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Asset level optimisation takes AIM at Florida highway

Asset level optimisation takes AIM at Florida Highway

A full-scale demonstration of AIM 4.0, an innovative platform for managing asset investment decisions, has been carried out on a multi-lane Florida highway. The project could be a gamechanger for road maintenance project delivery, explains Dr Philip Jonkergouw, founder and chief executive of Probit.

GIS analysis of an optimized scenario solution in AIM4

A recent demonstration of Probit’s Asset Investment Manager (AIM) 4.0 software on a major US highway corridor has proven that it can assess the condition of the roadway with a higher level of granularity than was previously possible. The platform’s advanced decision analytics functionality can also run scenarios much faster.

The Interstate 595, also known as the Port Everglades Expressway, is a three-lane reversible toll road with general purpose lanes and frontage roads, comprising over 9.5 miles (15km) and 220 lane-miles (354km) of roadway and is situated in Fort Lauderdale. It went into operation in 2014, incorporating an existing state highway into a complex network including flyovers, underpasses and overpasses.

The highway is operated by a concessionaire, who is contracted by the local Department of Transportation to operate and maintain the highway to specified standards. Failure to operate and maintain the roadway at the required performance standards can result in significant financial penalties. The concessionaire is required to collect data that continually demonstrates compliance.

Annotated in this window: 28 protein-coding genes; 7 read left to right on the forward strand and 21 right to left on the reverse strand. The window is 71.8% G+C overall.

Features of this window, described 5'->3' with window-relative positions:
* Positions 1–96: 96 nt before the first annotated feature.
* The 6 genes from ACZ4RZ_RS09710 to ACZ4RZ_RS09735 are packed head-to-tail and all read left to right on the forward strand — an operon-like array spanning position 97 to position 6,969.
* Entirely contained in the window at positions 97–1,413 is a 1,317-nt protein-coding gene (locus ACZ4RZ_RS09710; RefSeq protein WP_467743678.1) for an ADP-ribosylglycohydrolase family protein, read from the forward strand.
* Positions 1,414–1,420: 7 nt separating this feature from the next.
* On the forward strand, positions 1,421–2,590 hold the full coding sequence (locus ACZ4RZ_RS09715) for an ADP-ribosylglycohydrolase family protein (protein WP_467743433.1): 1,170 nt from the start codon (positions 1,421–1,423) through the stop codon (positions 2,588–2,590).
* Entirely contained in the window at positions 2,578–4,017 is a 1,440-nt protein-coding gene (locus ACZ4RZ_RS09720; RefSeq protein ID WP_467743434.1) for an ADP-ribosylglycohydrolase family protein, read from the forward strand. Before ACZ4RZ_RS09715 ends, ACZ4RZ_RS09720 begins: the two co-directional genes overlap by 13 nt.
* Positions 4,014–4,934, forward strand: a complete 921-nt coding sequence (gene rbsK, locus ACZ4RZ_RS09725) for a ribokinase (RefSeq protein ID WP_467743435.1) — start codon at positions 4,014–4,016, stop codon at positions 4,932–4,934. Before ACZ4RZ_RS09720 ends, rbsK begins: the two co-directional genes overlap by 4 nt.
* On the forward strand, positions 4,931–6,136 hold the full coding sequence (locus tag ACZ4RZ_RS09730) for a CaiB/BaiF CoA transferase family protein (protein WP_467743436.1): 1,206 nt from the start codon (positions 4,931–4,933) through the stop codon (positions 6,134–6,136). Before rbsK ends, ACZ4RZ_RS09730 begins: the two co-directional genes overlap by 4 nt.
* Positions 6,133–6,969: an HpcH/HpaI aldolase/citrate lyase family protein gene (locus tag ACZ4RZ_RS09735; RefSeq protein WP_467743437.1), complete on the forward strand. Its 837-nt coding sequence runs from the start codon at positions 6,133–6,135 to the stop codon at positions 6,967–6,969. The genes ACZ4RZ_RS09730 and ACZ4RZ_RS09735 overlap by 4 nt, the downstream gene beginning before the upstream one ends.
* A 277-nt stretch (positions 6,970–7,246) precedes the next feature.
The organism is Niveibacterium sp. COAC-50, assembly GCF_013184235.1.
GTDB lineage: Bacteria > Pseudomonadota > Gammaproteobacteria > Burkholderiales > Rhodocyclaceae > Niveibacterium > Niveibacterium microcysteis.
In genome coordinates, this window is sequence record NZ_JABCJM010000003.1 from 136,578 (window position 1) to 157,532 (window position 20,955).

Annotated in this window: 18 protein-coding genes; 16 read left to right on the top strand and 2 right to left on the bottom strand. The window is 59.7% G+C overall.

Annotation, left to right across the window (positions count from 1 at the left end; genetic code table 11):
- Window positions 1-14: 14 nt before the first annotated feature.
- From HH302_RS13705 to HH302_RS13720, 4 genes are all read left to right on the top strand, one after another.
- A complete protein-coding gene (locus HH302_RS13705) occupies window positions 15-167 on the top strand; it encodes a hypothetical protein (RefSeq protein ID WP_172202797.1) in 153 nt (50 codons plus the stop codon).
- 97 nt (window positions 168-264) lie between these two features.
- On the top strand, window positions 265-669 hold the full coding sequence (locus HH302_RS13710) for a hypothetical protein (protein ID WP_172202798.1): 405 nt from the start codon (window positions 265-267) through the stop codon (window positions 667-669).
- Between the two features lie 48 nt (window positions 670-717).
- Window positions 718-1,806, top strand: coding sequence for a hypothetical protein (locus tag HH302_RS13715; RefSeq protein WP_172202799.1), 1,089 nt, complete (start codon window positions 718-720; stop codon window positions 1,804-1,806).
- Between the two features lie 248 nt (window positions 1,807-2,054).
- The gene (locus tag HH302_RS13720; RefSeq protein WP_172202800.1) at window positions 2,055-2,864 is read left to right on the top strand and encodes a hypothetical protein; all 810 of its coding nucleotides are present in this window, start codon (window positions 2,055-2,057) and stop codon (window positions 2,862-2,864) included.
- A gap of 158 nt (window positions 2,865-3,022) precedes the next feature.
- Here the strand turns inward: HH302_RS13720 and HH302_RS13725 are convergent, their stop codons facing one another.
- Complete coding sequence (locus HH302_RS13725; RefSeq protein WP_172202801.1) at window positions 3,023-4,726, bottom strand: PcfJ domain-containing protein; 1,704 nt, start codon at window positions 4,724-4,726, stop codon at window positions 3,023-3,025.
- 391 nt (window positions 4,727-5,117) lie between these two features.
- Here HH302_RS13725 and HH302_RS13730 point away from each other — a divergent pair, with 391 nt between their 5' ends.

Global engineering company Tetra Tech is a main contractor for this work. The US-headquartered company offers niche asset management services to the transportation sector as part of its broad portfolio and has a dedicated team of engineers with specialist skills in pavement, or road surface, along with roadway data collection services.

Working closely with UK-based Probit over an eight-month period, the two companies were able to prove that it was possible to assess the condition of the roadway in much more precise detail than was previously possible and that scenarios could be run much more rapidly.

Project delivery

Bryan Palsat, manager – transportation asset management for Tetra Tech, says this public-private partnership—PPP or P3—approach has emerged in many cases as a favoured alternative method of project delivery and requires a different mode of thinking about total lifecycle project costs.

“The concessionaire, who is operating and maintaining the road, now has a lot of interest in how it is designed and constructed,” he says, “because those two things have a major impact on long-term performance. They are motivated to maintain a compliant roadway system to not go into penalty,” says Palsat.

“It’s the responsibility of the concessionaire to collect the data and demonstrate back to the owner that they’re compliant. That is where we come in.”

Functional pavement data gathered from road surveys makes possible the assessment of the condition of the highway network, relative to performance specifications. It then helps determine a pavement management system underpinned with an optimal maintenance and rehabilitation strategy.

Baseline condition

The initial road assessment establishes the baseline condition of the roadway by collecting data on parameters including surface thickness and smoothness. It is around that data that performance models are developed to forecast future condition.

Palsat explains, “On these types of projects, we programme the necessary road-paving activity required each year to maintain compliance. It becomes a very intricate framework of modelling, condition-assessment, completing a maintenance treatment, resetting condition and restarting the model.

“There are lots of variables—climate, design, materials, construction, repair methods, type of use,” says Palsat. “We do our own testing, to see first-hand how pavement responds to them.